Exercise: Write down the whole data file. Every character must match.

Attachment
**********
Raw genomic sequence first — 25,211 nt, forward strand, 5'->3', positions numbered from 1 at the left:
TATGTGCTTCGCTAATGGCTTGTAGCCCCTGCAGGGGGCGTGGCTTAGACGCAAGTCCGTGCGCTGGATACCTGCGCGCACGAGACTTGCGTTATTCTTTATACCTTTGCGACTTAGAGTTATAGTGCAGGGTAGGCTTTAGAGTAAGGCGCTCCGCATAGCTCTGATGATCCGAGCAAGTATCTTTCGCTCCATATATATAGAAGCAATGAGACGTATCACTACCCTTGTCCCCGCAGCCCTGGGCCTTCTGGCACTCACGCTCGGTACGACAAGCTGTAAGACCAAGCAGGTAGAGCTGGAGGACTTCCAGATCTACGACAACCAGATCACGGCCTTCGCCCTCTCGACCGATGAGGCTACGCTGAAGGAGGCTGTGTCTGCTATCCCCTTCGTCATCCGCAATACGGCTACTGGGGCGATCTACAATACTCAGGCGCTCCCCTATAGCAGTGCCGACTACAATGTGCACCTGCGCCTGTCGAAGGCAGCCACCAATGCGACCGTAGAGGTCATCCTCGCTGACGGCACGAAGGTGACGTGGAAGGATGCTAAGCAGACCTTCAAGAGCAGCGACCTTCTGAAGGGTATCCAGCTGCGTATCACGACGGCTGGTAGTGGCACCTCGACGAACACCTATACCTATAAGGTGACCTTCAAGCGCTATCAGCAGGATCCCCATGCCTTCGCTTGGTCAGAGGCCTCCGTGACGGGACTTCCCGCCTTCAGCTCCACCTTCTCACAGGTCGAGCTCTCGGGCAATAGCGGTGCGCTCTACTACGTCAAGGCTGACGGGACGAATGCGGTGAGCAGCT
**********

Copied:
Raw genomic sequence first — 25,211 nt, forward strand, 5'->3', positions numbered from 1 at the left:
TATGTGCTTCGCTAATGGCTTGTAGCCCCTGCAGGGGGCGTGGCTTAGACGCAAGTCCGTGCGCTGGATACCTGCGCGCACGAGACTTGCGTTATTCTTTATACCTTTGCGACTTAGAGTTATAGTGCAGGGTAGGCTTTAGAGTAAGGCGCTCCGCATAGCTCTGATGATCCGAGCAAGTATCTTTCGCTCCATATATATAGAAGCAATGAGACGTATCACTACCCTTGTCCCCGCAGCCCTGGGCCTTCTGGCACTCACGCTCGGTACGACAAGCTGTAAGACCAAGCAGGTAGAGCTGGAGGACTTCCAGATCTACGACAACCAGATCACGGCCTTCGCCCTCTCGACCGATGAGGCTACGCTGAAGGAGGCTGTGTCTGCTATCCCCTTCGTCATCCGCAATACGGCTACTGGGGCGATCTACAATACTCAGGCGCTCCCCTATAGCAGTGCCGACTACAATGTGCACCTGCGCCTGTCGAAGGCAGCCACCAATGCGACCGTAGAGGTCATCCTCGCTGACGGCACGAAGGTGACGTGGAAGGATGCTAAGCAGACCTTCAAGAGCAGCGACCTTCTGAAGGGTATCCAGCTGCGTATCACGACGGCTGGTAGTGGCACCTCGACGAACACCTATACCTATAAGGTGACCTTCAAGCGCTATCAGCAGGATCCCCATGCCTTCGCTTGGTCAGAGGCCTCCGTGACGGGACTTCCCGCCTTCAGCTCCACCTTCTCACAGGTCGAGCTCTCGGGCAATAGCGGTGCGCTCTACTACGTCAAGGCTGACGGGACGAATGCGGTGAGCAGCT